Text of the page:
Nightly News   |  June 27, 2013

Tiny telescope gives hope to those with macular degeneration

By surgically implanting a miniature telescope in the eye, doctors have successfully magnified objects in patients’ central vision. It’s not a quick fix, and requires intense rehabilitation -- but the results can be dramatic. NBC’s Dr. Nancy Snyderman reports.

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This content comes from Closed Captioning that was broadcast along with this program.

>>> as promised earlier, an update on macular degeneration . 15 million americans have it. usually strikes those over 50, and the leading cause of blind innocence this country. tonight, we learn not about a cure, but a new navigation tool that is helping patients get along. from our chief medical correspondent nancy snyderman .

>> reporter: when 77-year-old jim hindman started losing his sight 20 years ago, it was a devastating blow to his independence.

>> giving up my driver's license, that was the -- i think the moment of despair.

>> reporter: jim developed dry age-related macular degeneration . a condition that slowly robs patient of vision from the middle of the eye.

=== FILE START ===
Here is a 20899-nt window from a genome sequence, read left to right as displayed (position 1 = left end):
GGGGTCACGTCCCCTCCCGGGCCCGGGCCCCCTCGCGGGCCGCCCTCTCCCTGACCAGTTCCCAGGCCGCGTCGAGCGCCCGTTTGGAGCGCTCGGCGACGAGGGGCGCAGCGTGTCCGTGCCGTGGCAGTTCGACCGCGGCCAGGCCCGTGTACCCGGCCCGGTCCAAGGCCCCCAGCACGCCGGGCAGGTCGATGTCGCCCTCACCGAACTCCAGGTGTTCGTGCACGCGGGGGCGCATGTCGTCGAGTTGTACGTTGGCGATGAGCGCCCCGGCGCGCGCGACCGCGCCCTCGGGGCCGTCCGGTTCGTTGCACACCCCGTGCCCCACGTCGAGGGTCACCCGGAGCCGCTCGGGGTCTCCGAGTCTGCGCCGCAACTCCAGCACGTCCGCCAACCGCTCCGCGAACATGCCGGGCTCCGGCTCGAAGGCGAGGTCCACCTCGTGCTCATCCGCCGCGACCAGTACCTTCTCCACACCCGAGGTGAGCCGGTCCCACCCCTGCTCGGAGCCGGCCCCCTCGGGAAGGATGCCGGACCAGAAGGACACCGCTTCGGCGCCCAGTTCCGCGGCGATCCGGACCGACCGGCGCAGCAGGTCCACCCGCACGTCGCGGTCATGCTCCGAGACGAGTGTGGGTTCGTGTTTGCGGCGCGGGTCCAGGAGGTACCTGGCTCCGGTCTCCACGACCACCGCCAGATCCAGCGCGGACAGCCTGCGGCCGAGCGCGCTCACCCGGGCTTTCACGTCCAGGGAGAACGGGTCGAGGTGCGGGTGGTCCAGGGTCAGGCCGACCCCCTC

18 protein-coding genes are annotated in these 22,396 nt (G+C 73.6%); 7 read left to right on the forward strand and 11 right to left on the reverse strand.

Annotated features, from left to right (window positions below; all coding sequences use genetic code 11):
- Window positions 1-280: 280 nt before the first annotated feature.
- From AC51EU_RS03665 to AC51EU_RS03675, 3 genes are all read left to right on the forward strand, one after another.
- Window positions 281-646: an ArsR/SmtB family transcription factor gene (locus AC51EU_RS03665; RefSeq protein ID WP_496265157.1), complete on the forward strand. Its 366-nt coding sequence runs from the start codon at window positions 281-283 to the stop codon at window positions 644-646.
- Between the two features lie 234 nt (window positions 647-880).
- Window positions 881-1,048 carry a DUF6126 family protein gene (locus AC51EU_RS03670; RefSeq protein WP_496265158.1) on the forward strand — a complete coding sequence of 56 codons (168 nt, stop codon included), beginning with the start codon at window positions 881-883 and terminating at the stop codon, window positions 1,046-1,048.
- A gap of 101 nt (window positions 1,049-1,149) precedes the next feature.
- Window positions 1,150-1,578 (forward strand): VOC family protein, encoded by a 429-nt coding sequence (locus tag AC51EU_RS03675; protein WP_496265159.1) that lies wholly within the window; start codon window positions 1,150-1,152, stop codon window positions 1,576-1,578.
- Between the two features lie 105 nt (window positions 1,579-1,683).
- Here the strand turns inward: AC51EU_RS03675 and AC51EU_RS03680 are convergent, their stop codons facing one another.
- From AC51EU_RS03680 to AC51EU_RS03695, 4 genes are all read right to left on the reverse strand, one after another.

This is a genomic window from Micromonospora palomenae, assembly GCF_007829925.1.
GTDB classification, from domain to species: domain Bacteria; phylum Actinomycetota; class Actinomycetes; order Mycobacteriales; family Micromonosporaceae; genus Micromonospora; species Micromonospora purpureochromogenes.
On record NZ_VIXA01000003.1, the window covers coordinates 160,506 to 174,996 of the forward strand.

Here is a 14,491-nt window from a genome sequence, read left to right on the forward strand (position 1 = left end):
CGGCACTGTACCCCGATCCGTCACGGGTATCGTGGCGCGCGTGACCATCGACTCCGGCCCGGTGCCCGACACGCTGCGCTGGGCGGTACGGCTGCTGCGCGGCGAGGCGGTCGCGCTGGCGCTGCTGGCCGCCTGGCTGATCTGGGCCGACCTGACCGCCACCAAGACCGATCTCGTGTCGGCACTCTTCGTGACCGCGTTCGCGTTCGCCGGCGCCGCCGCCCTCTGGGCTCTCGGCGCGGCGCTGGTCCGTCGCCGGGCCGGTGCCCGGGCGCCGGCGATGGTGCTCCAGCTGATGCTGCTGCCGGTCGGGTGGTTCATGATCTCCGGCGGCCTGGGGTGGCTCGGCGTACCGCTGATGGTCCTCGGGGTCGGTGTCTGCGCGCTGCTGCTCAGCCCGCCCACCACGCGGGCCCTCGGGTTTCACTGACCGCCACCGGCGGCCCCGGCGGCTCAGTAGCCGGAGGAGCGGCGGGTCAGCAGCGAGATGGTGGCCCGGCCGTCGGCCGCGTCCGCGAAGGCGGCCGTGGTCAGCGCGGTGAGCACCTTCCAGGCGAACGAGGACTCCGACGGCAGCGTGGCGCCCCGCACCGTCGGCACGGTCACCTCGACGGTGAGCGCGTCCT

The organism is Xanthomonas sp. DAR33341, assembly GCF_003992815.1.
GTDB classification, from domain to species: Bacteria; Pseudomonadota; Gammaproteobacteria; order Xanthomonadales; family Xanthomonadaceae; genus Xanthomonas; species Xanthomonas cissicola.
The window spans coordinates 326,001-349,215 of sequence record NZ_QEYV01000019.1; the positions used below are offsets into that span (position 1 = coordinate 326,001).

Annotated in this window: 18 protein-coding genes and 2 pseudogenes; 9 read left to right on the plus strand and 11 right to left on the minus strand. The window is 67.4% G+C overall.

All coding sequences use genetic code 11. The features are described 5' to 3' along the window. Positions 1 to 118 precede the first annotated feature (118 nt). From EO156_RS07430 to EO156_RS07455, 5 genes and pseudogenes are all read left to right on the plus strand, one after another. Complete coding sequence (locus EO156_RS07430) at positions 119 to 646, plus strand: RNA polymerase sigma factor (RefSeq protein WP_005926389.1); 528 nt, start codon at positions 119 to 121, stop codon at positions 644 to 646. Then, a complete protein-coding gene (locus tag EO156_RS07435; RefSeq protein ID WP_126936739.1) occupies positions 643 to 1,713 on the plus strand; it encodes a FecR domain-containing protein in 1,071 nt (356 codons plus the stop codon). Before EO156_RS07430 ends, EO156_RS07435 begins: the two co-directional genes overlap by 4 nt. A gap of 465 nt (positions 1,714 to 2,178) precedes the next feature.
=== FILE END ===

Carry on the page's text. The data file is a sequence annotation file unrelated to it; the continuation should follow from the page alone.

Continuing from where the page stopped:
>> one eye can be worse than the other and the progression rate may be different for the two eyes.

>> reporter: for the people who live with macular degeneration , treatments for the dry form were limited to magnifying lenses. those weren't good enough for jim . this dynamic businessman who cofounded jiffy lube , coached college baseball teams, and races thoroughbreds, knew there had to be something. he found it at the wilmer eye institute. there was a miniature telescope in his eye.

>> people can see faces, television, looking out into the world.

>> reporter: the fda-approved device magnifies objects that would normally be seen by central vision and projected to the healthy part of the retina.

>> this is the size of the letters that you can see now.

>> reporter: but it's not a quick fix. it requires intense rehabilitation to retrain the brain, using the telescope irk eye to see detail.

>> it has been miraculous. the change on amy psychological outlook on life is dramatic.

>> reporter: it wribrings what's important back into focus. nancy snyderman , nbc, new york.